The vicinity of Mount Fiji, and the streams and lakes at its base would be set aside for the protection of the Oriental flightless dragon. The entire Yucatan Peninsula and the Caribbean, from Cuba northward would be reserved as a sanctuary for the American flightless Dragon. The European fire breathing dragon is now so rare that nobody has been able to suggest a specific sanctuary, but the mountain ranges of northern Italy and the higher peaks of Greece are likely areas for consideration. The best sanctuary for the flying dragons of Asia would probably be the mountains of the Kamchatka Peninsula and the Koryak and Cydan ranges of the adjoining portions of Siberia. Political problems make it impossible to know to what extent protection is now being afforded dragons in this region. In North Korea, the flying dragon has been proposed as National Monument Number 475, and to disturb or kill one is punishable by death. This is harsh justice indeed, but the Koreans are to be commended for their special efforts to protect the flocks of flying dragons that still breed in their country.


Apart from the collection of dragon eggs, the only other major threat to the American dragon population at this time results from the lobbying efforts of a group calling themselves the National Dragon Slayers' Association. This group, formed before dragons came under the protection of the Endangered Species Act, consists primarily of persons who have actively hunted dragons in the past and would like to continue to do so without restriction. 

The association's membership requirements stipulate only that the applicant be an American citizen, preferably with an abiding hatred of dragons, devoted to the position that all Americans should have the right to bear arms suitable for the slaying of dragons, up to and including small tactical nuclear devices.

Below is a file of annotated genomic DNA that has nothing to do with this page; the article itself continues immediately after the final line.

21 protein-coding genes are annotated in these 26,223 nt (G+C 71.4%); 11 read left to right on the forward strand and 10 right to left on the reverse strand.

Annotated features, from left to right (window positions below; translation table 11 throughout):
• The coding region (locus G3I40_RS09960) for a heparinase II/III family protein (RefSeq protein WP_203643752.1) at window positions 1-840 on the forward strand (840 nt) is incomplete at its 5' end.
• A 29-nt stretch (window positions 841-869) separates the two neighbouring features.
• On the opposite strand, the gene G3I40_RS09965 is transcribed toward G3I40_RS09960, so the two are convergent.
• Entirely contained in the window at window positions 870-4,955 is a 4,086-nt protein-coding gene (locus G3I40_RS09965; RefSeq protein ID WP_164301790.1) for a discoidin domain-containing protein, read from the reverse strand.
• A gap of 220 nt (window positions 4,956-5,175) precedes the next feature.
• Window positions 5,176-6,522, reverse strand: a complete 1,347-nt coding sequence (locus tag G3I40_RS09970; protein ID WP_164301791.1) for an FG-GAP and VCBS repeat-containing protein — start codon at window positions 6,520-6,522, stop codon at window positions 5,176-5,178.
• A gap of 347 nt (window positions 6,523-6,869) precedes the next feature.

The group would also like to abolish all existing dragon sanctuaries and prevent the possible registration of all dragon-killing weapons. Their official position is that America must be kept well armed and prepared for any possible dragon attack. Although the position of the Dragon Slayer's Association seems somewhat extreme, the wealth and political power of this group cannot be underestimated. Already efforts are being made, thanks to the association's lobby, to exempt dragons from protection in particular areas through special legislation. Thus, dragons are no longer protected in many national forests. Their status in national parks has also been threatened because they compete with the beavers, deer, and other large, attractive animals tourists are most interested in seeing. Indeed, in a few national parks, dragons have been accused of carrying off and eating campers, when marauding bears were actually responsible. Thus there is considerable danger that some of the parks in the western mountain states, where the remnant American dragon populations are concentrated, may soon be opened to dragon hunting and the unlimited collection of dragon eggs. The Secretary of the Environment has recently taken the position that since the Bible specifically identifies dragons as evil creatures and associates them with the end of the world, it is senseless to protect dragons in national parks and thus perhaps inadvertently help to bring on the apocalypse.